Tuesday, October 30, 2012

Southern California Active Volcano at Salton Buttes In Mainstream Media

For more than a year and a half, I had been on top of Google if you goggle Salton Buttes, or Salton Buttes Volcano. I had been theorizing about the volcano there, and how it is a recently erupted one.

Five days ago the mainstream media picked up on it, after researchers confirmed that the rotten egg stench experienced in Southern California in August and September - are due to a nearby volcano. 

Personally, after the time of the earthquake swarm in Brawley, I have experienced the sulfur or ‘rotten egg’ smell, and experienced a yellow haze. That, in my opinion, is vog, or volcanic fog.

Recent articles now parallel the very words I have been saying all along in this blog, and even before that in various videos.

Indeed Southern California’s Salton Buttes Volcano is an active and young basalt based volcano, and one associated with a rifting zone. This blog repeats that point. I need to get my paper published and an advanced geology degree, and be better able to swim with these big boys that grabbed at the very theory I have been going on.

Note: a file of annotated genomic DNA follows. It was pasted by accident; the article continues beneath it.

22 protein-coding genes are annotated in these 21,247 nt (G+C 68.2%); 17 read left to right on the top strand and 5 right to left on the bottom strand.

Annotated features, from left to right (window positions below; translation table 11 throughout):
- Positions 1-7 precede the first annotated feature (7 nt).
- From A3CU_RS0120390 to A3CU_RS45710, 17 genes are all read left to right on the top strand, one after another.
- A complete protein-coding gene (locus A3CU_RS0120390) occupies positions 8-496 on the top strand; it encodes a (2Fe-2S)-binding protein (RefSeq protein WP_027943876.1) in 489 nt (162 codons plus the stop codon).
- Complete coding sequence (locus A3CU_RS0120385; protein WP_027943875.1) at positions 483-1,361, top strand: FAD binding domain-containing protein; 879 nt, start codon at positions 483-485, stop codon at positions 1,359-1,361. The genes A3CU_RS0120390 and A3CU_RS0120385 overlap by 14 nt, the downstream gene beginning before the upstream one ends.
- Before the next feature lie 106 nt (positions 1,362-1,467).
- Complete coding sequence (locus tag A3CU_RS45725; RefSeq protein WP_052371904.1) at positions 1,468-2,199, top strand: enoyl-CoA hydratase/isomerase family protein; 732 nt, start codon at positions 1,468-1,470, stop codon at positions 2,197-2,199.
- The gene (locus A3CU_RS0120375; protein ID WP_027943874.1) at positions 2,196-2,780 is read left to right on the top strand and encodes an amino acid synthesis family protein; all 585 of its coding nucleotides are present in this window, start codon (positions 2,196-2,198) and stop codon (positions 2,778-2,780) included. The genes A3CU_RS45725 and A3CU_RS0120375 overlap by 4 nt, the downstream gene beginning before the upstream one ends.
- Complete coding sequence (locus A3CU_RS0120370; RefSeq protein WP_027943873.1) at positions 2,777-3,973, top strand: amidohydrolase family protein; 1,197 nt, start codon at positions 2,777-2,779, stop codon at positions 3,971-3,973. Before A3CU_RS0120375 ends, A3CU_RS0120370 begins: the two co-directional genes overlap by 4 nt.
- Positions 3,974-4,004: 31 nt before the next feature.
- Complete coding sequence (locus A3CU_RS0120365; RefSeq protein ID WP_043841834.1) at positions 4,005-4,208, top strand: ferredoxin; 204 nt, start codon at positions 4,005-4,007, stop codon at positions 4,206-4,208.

Here are articles from this week by the mainstream media:

Here are two videos of me actually being at Salton Buttes Volcano:

Here are my own videos on Salton Buttes, starting in 2010:

Longer Version of the above:  http://youtu.be/ZxJiAQ8OzxI

Here is my buddy Bill and I at the Mojave young volcano, Amboy Crater, a listed USGS hazard:

Here’s a video on Pipes Canyon Mojave Young Volcano, yet another part of our Eastern California Rifting Zone:

Sunday, October 21, 2012

5.3 Magnitude Earthquake Along the San Andreas Fault

Today, about 15 hours ago, there was a 5.3 magnitude earthquake along the San Andreas fault, near King City, California. This is a bit south of Salinas. The quake was felt in the Bay Area, around Fresno and as far south as Santa Barbara.

This an area along the 700 mile long fault where there is a steady creep, and is an area of very many smaller earthquakes. It's not unusual to see a 4 mag quake in the area, and 3 mag quakes are common place. A 5 mag or more will occur in the area, but is less common.

What is interesting and noteworthy, is the fact that at the south end of the state, just south of where the San Andreas fault ends, we experienced two 5 mag plus earthquakes in Brawley, two months ago. Right after it, we had a series of 4 mag quakes on a parallel fault, the Elsinore fault, in Orange County. That area of Orange County had a similar quake swarm long before that!

It'll be interesting to see what other earthquakes will occur during this time of increased activity.

Here is the link for today's earthquake:  http://earthquake.usgs.gov/earthquakes/recenteqscanv/